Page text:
Book Review: Understanding ECMAScript 6

Nicholas Zakas
Understanding ECMAScript 6

ECMAScript 6, aka ES6, is the 6th edition of ECMAScript specification. Released in 2015, ES6 adds many new features for writing complex web applications:

  1. Classes and Modules
  2. Promises
  3. Arrow Functions
  4. Symbols
  5. Sets and Maps
  6. Iterators and Generators
  7. Proxies and Reflection

For a number of years, I felt uncertain about building high-complexity JavaScript applications. Even best examples lacked organizational and interface clarity and testability and often produced unintentional side-effects. ES6 is a giant step forward in allowing developers create clean and intention-revealing JavaScript code.

Today, ES6 has become the foundation for building modern web applications. Understanding ES6 is now essential for all web developers. Nicholas' book will help you get started. It is well organized, easy-to-read, and especially well-suited for developers with previous ECMAScript 5 experience. Each chapter highlights the problem addressed by ES6, demonstrates what had to be done previously in ECMAScript 5, and how the code changes in ES6.

This is a great ES6 book. Find it on LeanPub. Happy reading!

Book Review: Hooked

Nir Eyal
Hooked: How to Build Habit-Forming Products

Easy-to-read, insightful, and practical book on the Hook Model, a 4-step process to build customer habits. Habit-forming products have competitive advantage since the first-to-mind solution typically wins.

Nir's Hook Model consists of 4 stages:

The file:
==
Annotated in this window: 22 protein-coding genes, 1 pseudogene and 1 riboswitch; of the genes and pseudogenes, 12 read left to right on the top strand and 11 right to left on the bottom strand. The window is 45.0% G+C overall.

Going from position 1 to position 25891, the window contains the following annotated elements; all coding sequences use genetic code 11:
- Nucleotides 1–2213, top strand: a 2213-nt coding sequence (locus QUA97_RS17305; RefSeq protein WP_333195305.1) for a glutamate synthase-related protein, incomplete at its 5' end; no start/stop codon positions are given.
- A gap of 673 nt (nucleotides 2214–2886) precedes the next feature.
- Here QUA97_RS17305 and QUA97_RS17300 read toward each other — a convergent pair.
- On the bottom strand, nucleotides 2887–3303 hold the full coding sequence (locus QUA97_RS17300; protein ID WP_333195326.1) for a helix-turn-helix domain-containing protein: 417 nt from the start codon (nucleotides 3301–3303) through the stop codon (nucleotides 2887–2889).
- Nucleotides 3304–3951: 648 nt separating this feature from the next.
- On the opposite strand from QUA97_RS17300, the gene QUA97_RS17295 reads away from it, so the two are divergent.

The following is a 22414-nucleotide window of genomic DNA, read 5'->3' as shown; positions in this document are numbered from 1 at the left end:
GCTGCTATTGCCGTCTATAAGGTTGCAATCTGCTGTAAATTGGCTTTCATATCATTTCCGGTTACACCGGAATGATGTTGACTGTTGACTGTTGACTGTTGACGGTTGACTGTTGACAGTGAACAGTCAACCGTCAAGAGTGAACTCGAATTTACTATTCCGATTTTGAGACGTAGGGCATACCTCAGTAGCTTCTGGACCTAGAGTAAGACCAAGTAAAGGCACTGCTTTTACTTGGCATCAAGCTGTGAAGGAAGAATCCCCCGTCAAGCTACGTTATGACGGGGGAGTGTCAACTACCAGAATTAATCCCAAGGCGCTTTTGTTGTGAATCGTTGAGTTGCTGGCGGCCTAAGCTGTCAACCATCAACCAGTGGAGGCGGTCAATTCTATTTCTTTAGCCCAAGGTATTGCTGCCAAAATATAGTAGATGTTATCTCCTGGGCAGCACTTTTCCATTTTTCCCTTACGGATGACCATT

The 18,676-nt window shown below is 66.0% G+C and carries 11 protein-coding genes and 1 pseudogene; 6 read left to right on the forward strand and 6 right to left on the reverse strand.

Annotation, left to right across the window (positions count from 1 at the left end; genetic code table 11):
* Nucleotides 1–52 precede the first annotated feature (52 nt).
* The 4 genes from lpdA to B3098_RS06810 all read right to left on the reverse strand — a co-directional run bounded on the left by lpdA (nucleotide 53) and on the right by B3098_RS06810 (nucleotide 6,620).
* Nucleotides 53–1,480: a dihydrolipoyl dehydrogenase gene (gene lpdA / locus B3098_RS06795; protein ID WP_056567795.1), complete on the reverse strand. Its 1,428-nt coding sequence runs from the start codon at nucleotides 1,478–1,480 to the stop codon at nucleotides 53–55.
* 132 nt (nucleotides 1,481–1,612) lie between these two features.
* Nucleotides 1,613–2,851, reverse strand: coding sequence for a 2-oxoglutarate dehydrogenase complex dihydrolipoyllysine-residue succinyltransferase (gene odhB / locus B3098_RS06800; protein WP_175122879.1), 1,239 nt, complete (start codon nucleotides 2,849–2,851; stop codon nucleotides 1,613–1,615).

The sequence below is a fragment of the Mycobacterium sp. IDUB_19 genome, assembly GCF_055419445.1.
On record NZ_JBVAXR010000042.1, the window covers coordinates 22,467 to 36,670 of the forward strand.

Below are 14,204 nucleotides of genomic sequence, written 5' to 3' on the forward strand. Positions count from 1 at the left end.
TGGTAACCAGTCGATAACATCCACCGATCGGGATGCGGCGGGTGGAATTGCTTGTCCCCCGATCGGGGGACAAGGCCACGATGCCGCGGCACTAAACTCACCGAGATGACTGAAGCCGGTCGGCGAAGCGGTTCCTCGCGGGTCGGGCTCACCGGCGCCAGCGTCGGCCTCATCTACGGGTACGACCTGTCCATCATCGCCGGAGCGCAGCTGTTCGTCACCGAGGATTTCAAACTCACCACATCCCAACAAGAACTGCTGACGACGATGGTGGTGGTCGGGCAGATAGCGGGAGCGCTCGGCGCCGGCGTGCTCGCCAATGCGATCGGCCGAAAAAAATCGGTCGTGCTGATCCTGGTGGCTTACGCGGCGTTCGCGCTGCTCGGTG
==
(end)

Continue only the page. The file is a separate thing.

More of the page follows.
1. Trigger
  2. Action
  3. Variable Reward
  4. Investment

Triggers activate behaviors. They can be external, such as email, or internal that emerge inside users' minds. Triggers reduce the thinking required to take the next step.

Actions are behaviors done in anticipation of the reward. Nir provides the following formula: B=MAT

  1. The user must have sufficient Motivation
  2. The user must have the Ability to complete the desired action.
  3. A Trigger must be present to activate the behavior.

Variable Reward rewards users by solving their problem. It creates desire. Nir idenitifies 3 types of rewards:

  1. Tribe (social rewards)
  2. Hunt (the need to acquire physical objects)
  3. Self (intrinsic motivation)

Investment increases chances that users will keep using the product and start another Hook cycle. The more users invest their time and effort into a product, the more they value it.

I highly recommend Nir's book to anyone involved with product design and development. The book provides a structured framework for how to build successful products and includes many useful tips and insightful examples. Happy reading!

Book Review: Advanced Web Metrics with Google Analytics

Brian Clifton
Advanced Web Metrics with Google Analytics